Springer now offers authors, editors and reviewers of Solar Physics the option of using our fully webenabled online manuscript submission and review system. To keep the review time as short as possible (no postal delays!), we encourage authors to submit manuscripts online to the journal‘s editorial office. Our online manuscript submission and review system offers authors the option to track the progress of the review process of manuscripts in real time.
The online manuscript submission and review system for Solar Physics offers easy and straightforward log-in and submission procedures. This system supports a wide range of submission file formats: for manuscripts - Word, RTF, TXT and LaTex; for figures - TIFF, GIF, JPEG, EPS, PPT, and Postscript.
In case you encounter any difficulties while submitting your manuscript on line, please get in touch with the responsible Editorial Assistant by clicking on “CONTACT US” from the tool bar.
Electronic versions of your figures must be supplied. For vector graphics, EPS is the preferred format. For bitmapped graphics, TIFF is the preferred format. The following resolutions are optimal: line figures - 600 - 1200 dpi; photographs - 300 dpi; screen dumps - leave as is. Colour figures can be submitted in the RGB colour system. Font-related problems can be avoided by using standard fonts such as Times Roman, Courier and Helvetica.
Manuscripts should be submitted in the file format LaTeX, or in word-processing packages such as MS WORD, running under operating systems Windows, MS DOS and Apple. For manuscripts in LaTeX format submission of a single compiled PDF file of the manuscript including all the figures and tables is sufficient. The Authors will be asked to submit the elelctronic files of individual figures before the acceptance of their manuscript.
Your paper will be fully type set and placed in the proper journal format. In principle, you may therefore deliver your article in any style you prefer as long as you adhere to the general rules listed below under Manuscript Arrangement.
For submission in LaTeX, the publisher offers LaTeX style files which can be obtained at the web-site on the link below.
The English in which the paper is written must be of acceptable quality. As it is the responsibility of the authors to prepare their papers in good English, authors unfamiliar with English should obtain help from colleagues proficient in that language. Be aware that need of language corrections always delays the paper publication. Manuscripts with many errors in English will be returned to the author(s) for improvement which will make the delay even longer. Papers in which important parts of the text cannot be understood will be returned to the authors as rejected.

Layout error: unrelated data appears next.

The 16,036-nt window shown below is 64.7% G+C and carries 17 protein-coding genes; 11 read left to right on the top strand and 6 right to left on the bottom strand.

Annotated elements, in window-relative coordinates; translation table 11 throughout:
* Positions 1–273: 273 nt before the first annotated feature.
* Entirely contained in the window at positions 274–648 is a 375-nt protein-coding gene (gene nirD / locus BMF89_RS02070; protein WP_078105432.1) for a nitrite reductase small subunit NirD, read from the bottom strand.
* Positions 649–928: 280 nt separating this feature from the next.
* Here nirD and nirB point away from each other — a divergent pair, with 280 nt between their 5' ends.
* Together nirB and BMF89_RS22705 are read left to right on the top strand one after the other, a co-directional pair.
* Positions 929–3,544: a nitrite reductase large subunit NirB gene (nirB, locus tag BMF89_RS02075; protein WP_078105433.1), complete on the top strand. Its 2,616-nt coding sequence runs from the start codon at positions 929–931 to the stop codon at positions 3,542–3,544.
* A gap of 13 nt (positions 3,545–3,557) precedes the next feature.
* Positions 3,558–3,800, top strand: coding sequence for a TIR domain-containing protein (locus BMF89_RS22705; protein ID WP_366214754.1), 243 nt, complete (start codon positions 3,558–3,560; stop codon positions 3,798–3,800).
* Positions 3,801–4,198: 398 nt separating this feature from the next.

Both British spelling (e.g., behaviour) and US spelling (e.g., behavior) are acceptable, but each article must be consistently written in either one of these spellings.
Letters are no longer accepted. However, short papers on important and timely topics have priority in publication. They should not exceed four printed pages including the abstract, figures, tables, and references.
Refereeing: All manuscripts will be sent to a minimum of one referee. The referee remains anonymous unless he or she expresses the wish to have his/her name revealed to the author(s). Referees are asked to evaluate a paper within three weeks (with six weeks as a maximum) and authors are given three months as the maximum for a paper revision.
Generally, the manuscripts should follow the rules of the IAU Style Book published in Transactions of the IAU XXB, 1988, pp. Si−S3. (Reprints of this Style Book are available from Springer, P.O. Box 17, 3300 AA Dordrecht, The Netherlands.) We recommend that authors look at other papers in this journal to verify the correct style.
The length of all papers must be proportional to their scientific contents. Long papers which do not fulfill this requirement will be returned to authors for a substantial reduction in length. Authors should be aware that the shorter a paper, the more people are likely to read it, so that such a reduction is both in the editors' and authors' interest.
An Abstract must precede all papers. It should concisely summarize the content and conclusions of the paper. The abstract should be a single paragraph and its length should be proportional to the length of the paper, with 150 words as an average and 300 words as the maximum.
The article should be divided in sections and subsections, following the following numbering and letter types:
1. First−Order Heading
1.1. SECOND−ORDER HEADING
1.1.1. Third−Order Heading
Acknowledgments of people, grants, funds, etc., should be placed in a separate, unnumbered section before the References.
Supplementary material can be collected in an Appendix (or Appendix A, Appendix B, etc.) and placed between the Acknowledgements and the References.